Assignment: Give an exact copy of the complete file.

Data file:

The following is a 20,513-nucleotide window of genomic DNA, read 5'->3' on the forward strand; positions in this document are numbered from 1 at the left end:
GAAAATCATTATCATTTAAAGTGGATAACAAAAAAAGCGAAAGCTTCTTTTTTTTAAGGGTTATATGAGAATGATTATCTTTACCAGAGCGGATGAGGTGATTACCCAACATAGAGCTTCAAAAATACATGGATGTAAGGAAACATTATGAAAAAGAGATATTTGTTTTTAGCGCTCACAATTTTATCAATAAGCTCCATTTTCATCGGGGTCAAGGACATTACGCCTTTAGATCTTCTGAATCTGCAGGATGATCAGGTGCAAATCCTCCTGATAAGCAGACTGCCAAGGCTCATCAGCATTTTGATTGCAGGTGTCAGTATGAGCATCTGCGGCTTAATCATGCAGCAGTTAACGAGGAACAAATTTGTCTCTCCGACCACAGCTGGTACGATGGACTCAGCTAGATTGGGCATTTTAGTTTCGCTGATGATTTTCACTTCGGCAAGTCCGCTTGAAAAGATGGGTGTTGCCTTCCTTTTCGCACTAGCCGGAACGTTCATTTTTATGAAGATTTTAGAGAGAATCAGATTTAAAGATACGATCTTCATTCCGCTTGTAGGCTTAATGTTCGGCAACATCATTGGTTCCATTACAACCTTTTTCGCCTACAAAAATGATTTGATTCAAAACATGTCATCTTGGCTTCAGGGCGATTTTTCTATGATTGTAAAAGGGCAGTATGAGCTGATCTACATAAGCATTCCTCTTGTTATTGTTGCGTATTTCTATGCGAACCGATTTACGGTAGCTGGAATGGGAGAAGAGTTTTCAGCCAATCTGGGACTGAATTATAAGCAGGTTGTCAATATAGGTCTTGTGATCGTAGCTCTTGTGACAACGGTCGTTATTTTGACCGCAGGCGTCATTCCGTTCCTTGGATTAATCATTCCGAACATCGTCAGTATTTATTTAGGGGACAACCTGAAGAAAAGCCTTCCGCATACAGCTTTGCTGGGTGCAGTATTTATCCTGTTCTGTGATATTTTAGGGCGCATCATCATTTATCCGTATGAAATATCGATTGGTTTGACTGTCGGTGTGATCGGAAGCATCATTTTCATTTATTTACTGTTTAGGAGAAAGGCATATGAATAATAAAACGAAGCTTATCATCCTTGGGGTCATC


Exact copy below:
The following is a 20,513-nucleotide window of genomic DNA, read 5'->3' on the forward strand; positions in this document are numbered from 1 at the left end:
GAAAATCATTATCATTTAAAGTGGATAACAAAAAAAGCGAAAGCTTCTTTTTTTTAAGGGTTATATGAGAATGATTATCTTTACCAGAGCGGATGAGGTGATTACCCAACATAGAGCTTCAAAAATACATGGATGTAAGGAAACATTATGAAAAAGAGATATTTGTTTTTAGCGCTCACAATTTTATCAATAAGCTCCATTTTCATCGGGGTCAAGGACATTACGCCTTTAGATCTTCTGAATCTGCAGGATGATCAGGTGCAAATCCTCCTGATAAGCAGACTGCCAAGGCTCATCAGCATTTTGATTGCAGGTGTCAGTATGAGCATCTGCGGCTTAATCATGCAGCAGTTAACGAGGAACAAATTTGTCTCTCCGACCACAGCTGGTACGATGGACTCAGCTAGATTGGGCATTTTAGTTTCGCTGATGATTTTCACTTCGGCAAGTCCGCTTGAAAAGATGGGTGTTGCCTTCCTTTTCGCACTAGCCGGAACGTTCATTTTTATGAAGATTTTAGAGAGAATCAGATTTAAAGATACGATCTTCATTCCGCTTGTAGGCTTAATGTTCGGCAACATCATTGGTTCCATTACAACCTTTTTCGCCTACAAAAATGATTTGATTCAAAACATGTCATCTTGGCTTCAGGGCGATTTTTCTATGATTGTAAAAGGGCAGTATGAGCTGATCTACATAAGCATTCCTCTTGTTATTGTTGCGTATTTCTATGCGAACCGATTTACGGTAGCTGGAATGGGAGAAGAGTTTTCAGCCAATCTGGGACTGAATTATAAGCAGGTTGTCAATATAGGTCTTGTGATCGTAGCTCTTGTGACAACGGTCGTTATTTTGACCGCAGGCGTCATTCCGTTCCTTGGATTAATCATTCCGAACATCGTCAGTATTTATTTAGGGGACAACCTGAAGAAAAGCCTTCCGCATACAGCTTTGCTGGGTGCAGTATTTATCCTGTTCTGTGATATTTTAGGGCGCATCATCATTTATCCGTATGAAATATCGATTGGTTTGACTGTCGGTGTGATCGGAAGCATCATTTTCATTTATTTACTGTTTAGGAGAAAGGCATATGAATAATAAAACGAAGCTTATCATCCTTGGGGTCATC